Actually, the American system of justice is adversarial and typically, the burden of proof is on the accuser, but whatever!
The unique thing about rape is that, like no other crime, the actions of victim go on trial as well. Did you get assaulted because you took, perhaps, an ill-advised shortcut home? You may lament that decision, sure, but no one in their right mind is going to suggest that your actions provided the criminal the right to commit the crime. Rape, on the other hand, is much different -- there, the actions of the victim are often deemed fair game, with the implication being that the victim accorded the attacker the right to commit rape.
8. Which reminds me, don't forget to blame the victim!
Stein: "I love and admire hotel maids. They have incredibly hard jobs and they do them uncomplainingly. I am sure she is a fine woman. On the other hand, I have had hotel maids that were complete lunatics, stealing airline tickets from me, stealing money from me, throwing away important papers, stealing medications from me."
That's just the way hotel maids are!
You don't have to limit your victim blaming to just this one victim, either.
Levy: "I hold it against all those who complacently accept the account of this other young woman, this one French, who pretends to have been the victim of the same kind of attempted rape, who has shut up for eight years but, sensing the golden opportunity, whips out her old dossier and comes to flog it on television."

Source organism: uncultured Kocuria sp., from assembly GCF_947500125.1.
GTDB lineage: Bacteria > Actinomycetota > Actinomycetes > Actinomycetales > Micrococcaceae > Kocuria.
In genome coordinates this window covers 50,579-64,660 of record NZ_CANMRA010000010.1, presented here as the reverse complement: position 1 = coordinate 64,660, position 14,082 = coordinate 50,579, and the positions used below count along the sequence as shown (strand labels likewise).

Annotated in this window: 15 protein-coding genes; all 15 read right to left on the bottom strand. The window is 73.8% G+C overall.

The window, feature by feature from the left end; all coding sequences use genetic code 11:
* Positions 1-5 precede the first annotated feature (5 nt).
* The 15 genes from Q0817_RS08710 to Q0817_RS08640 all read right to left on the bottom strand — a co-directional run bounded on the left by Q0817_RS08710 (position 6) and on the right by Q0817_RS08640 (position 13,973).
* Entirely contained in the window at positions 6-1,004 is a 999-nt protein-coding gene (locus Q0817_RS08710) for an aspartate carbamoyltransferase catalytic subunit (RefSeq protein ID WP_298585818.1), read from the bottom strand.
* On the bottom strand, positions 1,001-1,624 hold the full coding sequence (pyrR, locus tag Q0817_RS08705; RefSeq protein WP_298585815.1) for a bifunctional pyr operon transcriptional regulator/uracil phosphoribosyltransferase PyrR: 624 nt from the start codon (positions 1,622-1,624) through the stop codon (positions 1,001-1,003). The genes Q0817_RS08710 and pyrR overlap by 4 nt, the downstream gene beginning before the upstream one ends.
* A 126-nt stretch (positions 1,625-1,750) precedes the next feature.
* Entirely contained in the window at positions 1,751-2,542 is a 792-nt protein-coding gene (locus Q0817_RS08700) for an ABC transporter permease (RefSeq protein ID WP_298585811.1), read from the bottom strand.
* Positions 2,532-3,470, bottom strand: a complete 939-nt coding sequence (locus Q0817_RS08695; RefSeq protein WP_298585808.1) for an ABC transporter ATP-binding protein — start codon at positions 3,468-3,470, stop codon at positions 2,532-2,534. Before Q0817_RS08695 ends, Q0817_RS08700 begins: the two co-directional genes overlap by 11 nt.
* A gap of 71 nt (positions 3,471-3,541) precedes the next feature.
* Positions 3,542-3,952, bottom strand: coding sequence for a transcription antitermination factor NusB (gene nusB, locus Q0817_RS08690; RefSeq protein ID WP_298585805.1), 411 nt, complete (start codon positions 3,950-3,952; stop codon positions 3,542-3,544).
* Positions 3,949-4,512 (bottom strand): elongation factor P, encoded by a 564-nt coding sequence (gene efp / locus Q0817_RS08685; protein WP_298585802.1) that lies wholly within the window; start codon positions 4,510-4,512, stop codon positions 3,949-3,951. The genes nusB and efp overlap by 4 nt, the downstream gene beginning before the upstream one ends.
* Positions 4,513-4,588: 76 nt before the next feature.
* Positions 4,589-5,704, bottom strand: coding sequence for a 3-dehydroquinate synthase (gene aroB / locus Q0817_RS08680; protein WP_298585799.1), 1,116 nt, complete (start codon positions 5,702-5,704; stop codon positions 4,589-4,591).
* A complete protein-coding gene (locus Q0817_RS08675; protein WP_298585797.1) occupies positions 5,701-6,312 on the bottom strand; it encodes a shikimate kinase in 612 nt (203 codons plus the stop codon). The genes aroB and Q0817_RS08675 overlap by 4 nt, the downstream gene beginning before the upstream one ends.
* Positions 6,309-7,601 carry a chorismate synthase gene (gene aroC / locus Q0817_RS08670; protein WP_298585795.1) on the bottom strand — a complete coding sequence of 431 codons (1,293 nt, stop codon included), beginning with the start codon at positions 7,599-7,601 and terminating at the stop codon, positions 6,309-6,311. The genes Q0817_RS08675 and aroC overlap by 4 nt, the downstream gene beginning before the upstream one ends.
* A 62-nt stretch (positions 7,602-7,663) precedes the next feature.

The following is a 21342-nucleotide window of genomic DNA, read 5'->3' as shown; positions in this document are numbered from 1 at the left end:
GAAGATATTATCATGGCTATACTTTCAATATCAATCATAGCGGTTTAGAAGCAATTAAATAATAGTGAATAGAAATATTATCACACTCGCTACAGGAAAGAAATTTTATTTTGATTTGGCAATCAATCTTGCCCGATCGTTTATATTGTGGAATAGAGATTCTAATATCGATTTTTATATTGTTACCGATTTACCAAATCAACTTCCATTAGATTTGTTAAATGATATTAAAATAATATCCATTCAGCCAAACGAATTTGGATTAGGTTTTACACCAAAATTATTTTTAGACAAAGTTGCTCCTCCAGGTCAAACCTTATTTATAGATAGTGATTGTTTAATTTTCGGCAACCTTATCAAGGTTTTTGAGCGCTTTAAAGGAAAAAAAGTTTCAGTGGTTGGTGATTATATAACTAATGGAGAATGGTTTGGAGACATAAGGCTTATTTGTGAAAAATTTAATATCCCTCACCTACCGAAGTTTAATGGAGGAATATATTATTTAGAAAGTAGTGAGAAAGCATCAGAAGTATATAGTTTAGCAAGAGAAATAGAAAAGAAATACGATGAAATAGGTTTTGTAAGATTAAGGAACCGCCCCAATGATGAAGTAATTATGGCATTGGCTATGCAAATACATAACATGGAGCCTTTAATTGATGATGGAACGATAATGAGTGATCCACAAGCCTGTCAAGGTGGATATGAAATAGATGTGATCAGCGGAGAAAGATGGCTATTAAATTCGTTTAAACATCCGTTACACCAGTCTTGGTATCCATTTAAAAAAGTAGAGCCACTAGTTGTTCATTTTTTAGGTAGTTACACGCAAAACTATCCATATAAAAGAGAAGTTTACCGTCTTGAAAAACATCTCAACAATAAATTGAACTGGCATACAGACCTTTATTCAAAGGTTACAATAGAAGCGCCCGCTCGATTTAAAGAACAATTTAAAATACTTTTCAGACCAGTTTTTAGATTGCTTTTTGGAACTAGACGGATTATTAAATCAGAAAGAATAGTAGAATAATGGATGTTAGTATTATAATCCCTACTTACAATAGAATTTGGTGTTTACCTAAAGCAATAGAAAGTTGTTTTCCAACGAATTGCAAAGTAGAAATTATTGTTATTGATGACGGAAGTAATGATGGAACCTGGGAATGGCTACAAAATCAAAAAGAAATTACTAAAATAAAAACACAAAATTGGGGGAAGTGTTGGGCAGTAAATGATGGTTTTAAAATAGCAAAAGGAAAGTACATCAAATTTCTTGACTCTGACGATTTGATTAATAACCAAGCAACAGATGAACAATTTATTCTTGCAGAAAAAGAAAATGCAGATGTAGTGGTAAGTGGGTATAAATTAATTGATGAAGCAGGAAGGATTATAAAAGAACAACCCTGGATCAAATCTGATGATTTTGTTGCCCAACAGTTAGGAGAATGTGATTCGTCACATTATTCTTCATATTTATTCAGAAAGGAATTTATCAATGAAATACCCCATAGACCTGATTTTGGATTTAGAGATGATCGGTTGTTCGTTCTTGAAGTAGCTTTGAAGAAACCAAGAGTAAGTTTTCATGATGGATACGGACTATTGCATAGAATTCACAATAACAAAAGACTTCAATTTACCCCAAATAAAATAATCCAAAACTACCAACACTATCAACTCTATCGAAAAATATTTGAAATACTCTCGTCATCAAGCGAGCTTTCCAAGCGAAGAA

Yes, what a golden opportunity, to relive a traumatic time in one's life, and get pilloried. It's like winning the lottery!
Depending on your taste, you can season the piece with talk of grand political conspiracies. And there's always room to blame the media, for daring to report the story. But that's basically how you do it. Heck, you Interesting Men no longer have to write these defenses yourselves anymore -- just hand this guide to an underling and they can write it up for you.
One final note: at some point, someone might tell you that every time one of these rape apologias makes it into print, it has the net effect of stealing away one more portion of courage from women the world over who have survived rape, who might ordinarily confront their attackers in an attempt to bring them to justice. You'll be told that every time a victim gets smeared or discounted, it makes it that much more clear to rape survivors that this is acceptable public treatment. A simple application of logic might inform you that enabling -- indeed, ennobling -- rapists helps clear the way for more rapes to be committed. But surely such concerns are well beyond the purview of Interesting Men.